Thursday, February 3, 2011

What About Bob?

You know Bob. 

He's that one guy in every audience that needs to hear what you have say. He needs to be educated, inspired, and given the opportunity to know exactly what he needs to do when you're done speaking.

But too often, Bob leaves your audience sad, bored, even angry. Because you didn't talk to Bob. Now he's going to return to his desk and just do the same thing he's always done, the same way he's always done it, just as if you were never there to speak in the first place. Poor Bob.

How can you avoid being yet another speaker to beat Bob into boredom?

1. Speak to Bob. I know you're in a room of 200 people, but Bob really thinks you're talking to him when you use 'You' instead of 'We', 'Each of you', 'This organization', 'Company Name', 'Everyone', 'All of you', 'Ladies and Gentlemen', or 'Y'all'. No need to call Bob by name, necessarily, but give him a chance to feel your love.

2. Ask Bob Questions. Bob need not answer out loud, of course, and he probably won't. But Bob wants to be involved. He wants to think, and even feel smart if he knows your answer, or enlightened if he doesn't. Secretly, Bob either thinks he should be talking instead of you, is incredibly impressed that you are there speaking to him, or simply grateful to be doing something other than working. Give Bob something to think about - get him nodding instead of nodding off.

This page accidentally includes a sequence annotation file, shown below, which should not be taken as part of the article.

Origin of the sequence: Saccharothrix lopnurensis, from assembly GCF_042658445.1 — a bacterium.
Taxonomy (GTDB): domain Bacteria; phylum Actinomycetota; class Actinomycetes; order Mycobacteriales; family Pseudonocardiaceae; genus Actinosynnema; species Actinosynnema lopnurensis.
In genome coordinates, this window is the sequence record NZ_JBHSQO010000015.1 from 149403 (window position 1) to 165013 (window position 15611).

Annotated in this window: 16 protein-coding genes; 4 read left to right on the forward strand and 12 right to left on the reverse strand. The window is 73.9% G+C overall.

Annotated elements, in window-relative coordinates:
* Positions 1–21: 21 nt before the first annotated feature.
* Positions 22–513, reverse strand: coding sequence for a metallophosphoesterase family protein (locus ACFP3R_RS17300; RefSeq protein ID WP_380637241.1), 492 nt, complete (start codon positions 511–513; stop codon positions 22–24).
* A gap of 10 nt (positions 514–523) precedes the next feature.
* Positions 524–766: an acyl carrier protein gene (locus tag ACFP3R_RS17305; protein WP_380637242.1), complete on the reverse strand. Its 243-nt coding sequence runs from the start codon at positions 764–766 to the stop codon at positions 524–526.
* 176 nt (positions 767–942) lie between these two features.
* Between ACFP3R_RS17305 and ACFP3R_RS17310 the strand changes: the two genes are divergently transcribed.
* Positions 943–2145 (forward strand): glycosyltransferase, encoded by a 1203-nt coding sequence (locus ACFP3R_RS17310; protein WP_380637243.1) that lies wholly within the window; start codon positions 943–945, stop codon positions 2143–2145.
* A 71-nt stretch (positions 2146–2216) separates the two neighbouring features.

3. Make Bob Laugh. Bob really needs to loosen up, and shake off the stress of his day. Bob needs to see his life in a cheerier light. Bob will also remember what you say a lot more as he laughs to himself about your clever dig at the IRS while he stares at his spreadsheet once again.

4. Surprise Bob. Bob thinks he has heard it all. But he hasn't heard it from you. Give Bob something new to think about, or a new way to think about what he always thinks about. Give him information and ideas so unique he has to update his Facebook and Twitter accounts and share it with all eight of his friends and followers.

5. Let Bob Decide. Don't tell Bob what he should do. Tell Bob how much better his life will be if he does something. Tell Bob how well your ideas worked for other people, and even for you. But let Bob go out as the buyer, not the sold. Bob is capable of running with an idea once he's done with his cheesecake.

Your audience of 20, 200, or 2000 is nothing but a big group of Bobs and Bobbettes, regardless of whether they drove to work today in a Porsche or a Pinto. Each one of them is inside their own head, all alone. And they just wish you were there for them.

Are you?

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